They had come as part of a mass evacuation called Operation New Life . . . some of the 90,000+ who’d made it from South Vietnam, through Guam, and received asylum in the United States . . . made it as far as Fort Chaffee in Arkansas. Then a friend of my dad’s urged him to sponsor a Vietnamese family. My father and mother have devoted their lives to helping those with little or no hope, the poor.

So Christmas 1975, in that living room where I had worried so much about a hunk of metal, the twisted mini-bike, a family came from across the world and entered our lives and changed me in ways I am trying to explain, but I would never be the same.

This was my first experience of people from another culture. The family who came to our house that day in 1975 is named “Vu.” They were mother, father, grandparents, and many children.

I remember the faces of the Vu family. I remember their faces didn’t look like mine. Their eyes were slanted. Or were my eyes the ones slanted? Their skin was a different color. They spoke a language I didn’t understand. But they didn’t understand my language, either. The Vus, in 1975, that Christmas were the first Asian family I’d ever met.

I remember going to the Vu’s downtown apartment. That’s where I ate my first eggroll.

During those turbulent years my family loved a Vietnamese family. And they loved us. They kept feeding us eggrolls. Our two very different families treated one another with respect and concern and love. Many of the Vu family still live in the United States and on occasion we’ll get a Christmas card from them and hear they are doing well.

As an eight-year-old child in 1975, I thought that mini-bike was the most important machine on the planet. I remember quietly moping next to our Christmas tree, thinking I had committed a terrible offense by wrecking our family’s motorbike. But my parents reminded me that the mini-bike was only rubber and steel. They reminded me of this fact by welcoming the Vus to sit by our Christmas tree with us. That’s where I looked at their eyes and watched them open the presents our family had given them.

I’ll never be the same after that visit and our visit to the Vu family home. I learned three things that Christmas in 1975:

  1. I learned that Christmas means helping someone desperately in need. Jesus entered a desperate world, and my parents showed love and received love from people desperate for a new life.
  2. I learned that eggrolls are good to eat.
  3. I learned that giving alone is not what Christmas is about. Christmas is first about learning how to receive, then you become a great giver.

Jesus first received flesh and blood, says John 1:14-18. He received food and clothes and was taught how to pray by his mother. He received the Holy Spirit. He received bread and fish from a little boy first before he gave fish and bread. He received a foot washing long before he washed feet. Jesus teaches us to receive. So Christmas is a good time to learn how to receive grace of God through the thoughtful gifts of our loved ones. When we grow in the grace of receiving, we learn something vital about God. Giving, doing good works, follows receiving the incredible gift of grace.

Maybe that’s partly what pointed me toward faraway lands like Uganda, where I worked as a missionary for seven years with a church planting team. With all its sugar cane and tropical plants and heat, Uganda looks and feels a lot like Vietnam. In Uganda I learned to eat food unlike what I grew up eating. I learned to keep the throttle low and my defensive driving skills high. And I learned that giving to those who are desperately in need is what I’m called to do as a follower of Christ. Maybe I went to Uganda because my parents taught me early in life that the motorbike was just rubber and steel, but the people of Vietnam and Uganda and the United States are all God’s creation.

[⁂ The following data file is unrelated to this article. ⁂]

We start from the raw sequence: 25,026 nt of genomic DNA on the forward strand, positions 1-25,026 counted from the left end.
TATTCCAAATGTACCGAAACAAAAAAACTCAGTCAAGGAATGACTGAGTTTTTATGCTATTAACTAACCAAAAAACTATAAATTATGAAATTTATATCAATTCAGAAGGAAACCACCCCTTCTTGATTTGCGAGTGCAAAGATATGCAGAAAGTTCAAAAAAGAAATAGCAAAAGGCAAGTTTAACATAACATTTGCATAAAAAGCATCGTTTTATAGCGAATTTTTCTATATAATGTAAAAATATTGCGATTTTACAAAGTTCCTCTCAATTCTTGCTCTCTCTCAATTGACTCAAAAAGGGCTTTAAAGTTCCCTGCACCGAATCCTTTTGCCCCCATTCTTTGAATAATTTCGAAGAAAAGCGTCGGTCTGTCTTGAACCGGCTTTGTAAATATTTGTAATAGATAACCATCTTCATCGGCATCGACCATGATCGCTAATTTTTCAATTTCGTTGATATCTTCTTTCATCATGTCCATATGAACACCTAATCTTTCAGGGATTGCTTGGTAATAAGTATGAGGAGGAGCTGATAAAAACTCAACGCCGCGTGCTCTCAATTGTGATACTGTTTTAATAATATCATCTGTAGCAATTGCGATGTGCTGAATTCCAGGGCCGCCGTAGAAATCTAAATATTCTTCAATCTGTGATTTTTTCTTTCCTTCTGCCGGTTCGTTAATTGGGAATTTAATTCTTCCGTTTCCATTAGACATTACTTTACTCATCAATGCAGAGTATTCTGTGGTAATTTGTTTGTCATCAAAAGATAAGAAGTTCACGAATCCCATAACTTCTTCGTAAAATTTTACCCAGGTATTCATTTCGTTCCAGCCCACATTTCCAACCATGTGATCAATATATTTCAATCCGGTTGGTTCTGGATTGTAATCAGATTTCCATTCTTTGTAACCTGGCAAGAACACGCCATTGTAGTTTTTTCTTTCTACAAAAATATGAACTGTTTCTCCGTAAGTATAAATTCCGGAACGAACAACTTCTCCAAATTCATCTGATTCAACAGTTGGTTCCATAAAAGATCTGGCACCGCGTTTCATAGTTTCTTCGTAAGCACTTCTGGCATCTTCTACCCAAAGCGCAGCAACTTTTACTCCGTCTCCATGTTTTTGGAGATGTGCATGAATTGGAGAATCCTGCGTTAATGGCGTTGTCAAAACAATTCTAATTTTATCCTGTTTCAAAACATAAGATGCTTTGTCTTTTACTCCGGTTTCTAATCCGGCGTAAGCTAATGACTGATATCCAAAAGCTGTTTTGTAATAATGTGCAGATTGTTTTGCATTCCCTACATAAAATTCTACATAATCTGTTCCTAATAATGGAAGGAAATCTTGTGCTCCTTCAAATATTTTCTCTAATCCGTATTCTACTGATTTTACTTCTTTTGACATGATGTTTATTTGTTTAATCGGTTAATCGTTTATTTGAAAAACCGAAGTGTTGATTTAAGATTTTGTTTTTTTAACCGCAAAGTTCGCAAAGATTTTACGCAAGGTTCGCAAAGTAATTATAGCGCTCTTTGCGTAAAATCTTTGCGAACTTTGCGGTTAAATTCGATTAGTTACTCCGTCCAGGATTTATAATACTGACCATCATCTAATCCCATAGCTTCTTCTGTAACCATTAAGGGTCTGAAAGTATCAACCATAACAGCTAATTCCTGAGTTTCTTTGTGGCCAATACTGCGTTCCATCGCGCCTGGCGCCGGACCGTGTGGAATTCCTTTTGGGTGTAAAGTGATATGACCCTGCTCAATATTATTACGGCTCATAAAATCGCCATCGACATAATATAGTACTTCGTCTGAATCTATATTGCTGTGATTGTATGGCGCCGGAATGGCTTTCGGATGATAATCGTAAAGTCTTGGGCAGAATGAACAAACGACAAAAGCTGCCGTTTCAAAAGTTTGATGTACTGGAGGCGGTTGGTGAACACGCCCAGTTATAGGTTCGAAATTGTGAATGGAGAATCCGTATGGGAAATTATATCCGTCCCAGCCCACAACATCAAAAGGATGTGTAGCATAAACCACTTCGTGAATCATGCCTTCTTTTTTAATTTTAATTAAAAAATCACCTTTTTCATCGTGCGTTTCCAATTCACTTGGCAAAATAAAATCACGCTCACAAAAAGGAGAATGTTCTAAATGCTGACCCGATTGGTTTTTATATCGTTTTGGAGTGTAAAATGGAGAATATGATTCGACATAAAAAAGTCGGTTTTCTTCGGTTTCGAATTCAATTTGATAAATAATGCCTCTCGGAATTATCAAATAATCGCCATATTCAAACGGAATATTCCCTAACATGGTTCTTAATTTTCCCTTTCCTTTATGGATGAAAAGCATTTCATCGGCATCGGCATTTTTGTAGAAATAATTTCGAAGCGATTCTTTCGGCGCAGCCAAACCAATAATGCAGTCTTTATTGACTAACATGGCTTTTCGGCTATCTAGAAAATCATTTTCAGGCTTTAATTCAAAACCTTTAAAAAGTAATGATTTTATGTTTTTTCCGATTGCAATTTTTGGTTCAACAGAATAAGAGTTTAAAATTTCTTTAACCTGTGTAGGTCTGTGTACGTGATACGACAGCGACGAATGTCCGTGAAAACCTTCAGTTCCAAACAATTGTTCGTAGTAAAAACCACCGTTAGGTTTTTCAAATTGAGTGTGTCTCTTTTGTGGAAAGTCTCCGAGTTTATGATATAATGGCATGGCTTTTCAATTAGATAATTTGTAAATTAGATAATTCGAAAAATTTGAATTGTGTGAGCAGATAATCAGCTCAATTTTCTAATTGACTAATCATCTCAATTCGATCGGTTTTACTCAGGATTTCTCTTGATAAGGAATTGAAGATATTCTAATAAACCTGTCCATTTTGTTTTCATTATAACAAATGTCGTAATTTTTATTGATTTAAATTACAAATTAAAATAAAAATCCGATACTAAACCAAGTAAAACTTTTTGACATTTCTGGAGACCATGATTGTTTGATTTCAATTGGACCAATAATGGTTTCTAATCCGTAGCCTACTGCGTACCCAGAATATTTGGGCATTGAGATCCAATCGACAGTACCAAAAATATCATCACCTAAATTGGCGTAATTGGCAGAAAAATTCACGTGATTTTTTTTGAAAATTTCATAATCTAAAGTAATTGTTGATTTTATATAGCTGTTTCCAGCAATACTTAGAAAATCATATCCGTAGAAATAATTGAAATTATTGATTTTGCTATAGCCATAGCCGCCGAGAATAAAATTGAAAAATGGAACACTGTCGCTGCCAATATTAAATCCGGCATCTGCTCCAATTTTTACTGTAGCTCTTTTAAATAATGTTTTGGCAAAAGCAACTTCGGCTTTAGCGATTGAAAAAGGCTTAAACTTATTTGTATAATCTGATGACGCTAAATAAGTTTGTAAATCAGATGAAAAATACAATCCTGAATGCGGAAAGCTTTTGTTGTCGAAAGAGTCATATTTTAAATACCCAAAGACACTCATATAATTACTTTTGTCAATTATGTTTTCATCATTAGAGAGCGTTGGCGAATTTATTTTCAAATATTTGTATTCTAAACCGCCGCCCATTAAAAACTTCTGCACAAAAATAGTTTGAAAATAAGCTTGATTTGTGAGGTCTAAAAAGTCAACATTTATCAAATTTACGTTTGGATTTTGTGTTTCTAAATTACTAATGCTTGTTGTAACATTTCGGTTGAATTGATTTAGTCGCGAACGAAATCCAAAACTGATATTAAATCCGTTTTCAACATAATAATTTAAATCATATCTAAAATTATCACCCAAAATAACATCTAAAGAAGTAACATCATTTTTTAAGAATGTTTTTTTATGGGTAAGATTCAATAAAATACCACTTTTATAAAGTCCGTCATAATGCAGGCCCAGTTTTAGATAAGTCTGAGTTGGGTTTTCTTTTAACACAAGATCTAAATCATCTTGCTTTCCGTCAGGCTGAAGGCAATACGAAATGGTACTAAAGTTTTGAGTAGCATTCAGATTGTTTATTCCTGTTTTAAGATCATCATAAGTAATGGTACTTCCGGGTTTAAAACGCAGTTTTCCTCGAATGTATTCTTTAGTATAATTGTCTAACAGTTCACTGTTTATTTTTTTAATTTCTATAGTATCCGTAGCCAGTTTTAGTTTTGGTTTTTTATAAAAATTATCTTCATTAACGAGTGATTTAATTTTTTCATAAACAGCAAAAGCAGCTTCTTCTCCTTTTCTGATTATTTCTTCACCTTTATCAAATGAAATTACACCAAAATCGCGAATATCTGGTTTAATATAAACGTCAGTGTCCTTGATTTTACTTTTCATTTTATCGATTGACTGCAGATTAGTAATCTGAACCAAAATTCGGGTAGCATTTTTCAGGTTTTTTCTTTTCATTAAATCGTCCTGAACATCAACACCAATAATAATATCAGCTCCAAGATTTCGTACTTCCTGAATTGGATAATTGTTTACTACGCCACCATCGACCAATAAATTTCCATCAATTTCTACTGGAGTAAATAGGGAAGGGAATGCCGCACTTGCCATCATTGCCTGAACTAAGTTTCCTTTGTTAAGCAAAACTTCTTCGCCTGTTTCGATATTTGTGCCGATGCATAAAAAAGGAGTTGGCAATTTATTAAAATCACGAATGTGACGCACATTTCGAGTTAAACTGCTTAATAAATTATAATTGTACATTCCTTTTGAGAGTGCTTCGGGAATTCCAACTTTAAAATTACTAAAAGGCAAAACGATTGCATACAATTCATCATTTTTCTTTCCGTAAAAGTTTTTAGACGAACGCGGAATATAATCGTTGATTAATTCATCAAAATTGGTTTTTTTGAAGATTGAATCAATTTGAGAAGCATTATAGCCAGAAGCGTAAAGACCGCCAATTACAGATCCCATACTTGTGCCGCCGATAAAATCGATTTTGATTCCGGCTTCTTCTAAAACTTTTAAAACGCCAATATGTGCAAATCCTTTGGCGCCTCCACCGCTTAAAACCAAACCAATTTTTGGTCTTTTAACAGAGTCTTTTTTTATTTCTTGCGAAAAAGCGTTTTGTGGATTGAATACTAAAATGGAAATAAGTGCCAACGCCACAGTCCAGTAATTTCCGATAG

And what I received in Uganda is another life-changing experience. I will truly never be the same after living in Uganda with my wife, Jill, and three children, Ashley, Anna, and Jacob. We loved and were loved by our wonderful Ugandan friends. My parents taught me at an early age how to make and be friends with people very different from us, from far away, who had come in Operation New Life. We, too, received New Life through their friendship.

I still eat eggrolls every chance I get, but these days I try to stay off motorcycles. But more four decades later, one of my best memories of Christmas is watching Vietnamese children open their presents and remembering the day I learned that to give may be more blessed than receiving, but we have to receive first. And Christmas with the Vus was about friendship of receiving and giving.

And those early childhood memories of my father’s and mother’s love shown to a Vietnamese family stick with me, because the Vus gave to us as well. I hope one day my three children will remember something I did to serve a Ugandan or American or anyone desperately in need. But even more than that, I hope my children know how desperately we all need grace, how we all need to receive love and grace of God before we really know how to give good gifts.

May your Christmas be filled with the same grace and truth that Jesus was filled with, that he received. May joy and memories of lessons learned and people who have blessed your life as my Dad and Mom, true servants of Christ, planted in mine by loving–and being loved by–a family of Vietnamese refugees. I didn’t know how to ride a mini-bike but I was paying attention to the coming of New Life.

Recovering Sinners

A crew from Wednesday Bible Study Group at Garnett

A crew from Wednesday Bible Study Group at Garnett

I’m a grateful recovering sinner. I’ve enjoyed meeting each week with a group of fellow recovering sinners. Many of those meeting have never read the Bible before in their lives. Many do not yet have a relationship with Jesus. Some are skeptics, all are struggling with addictions and sin.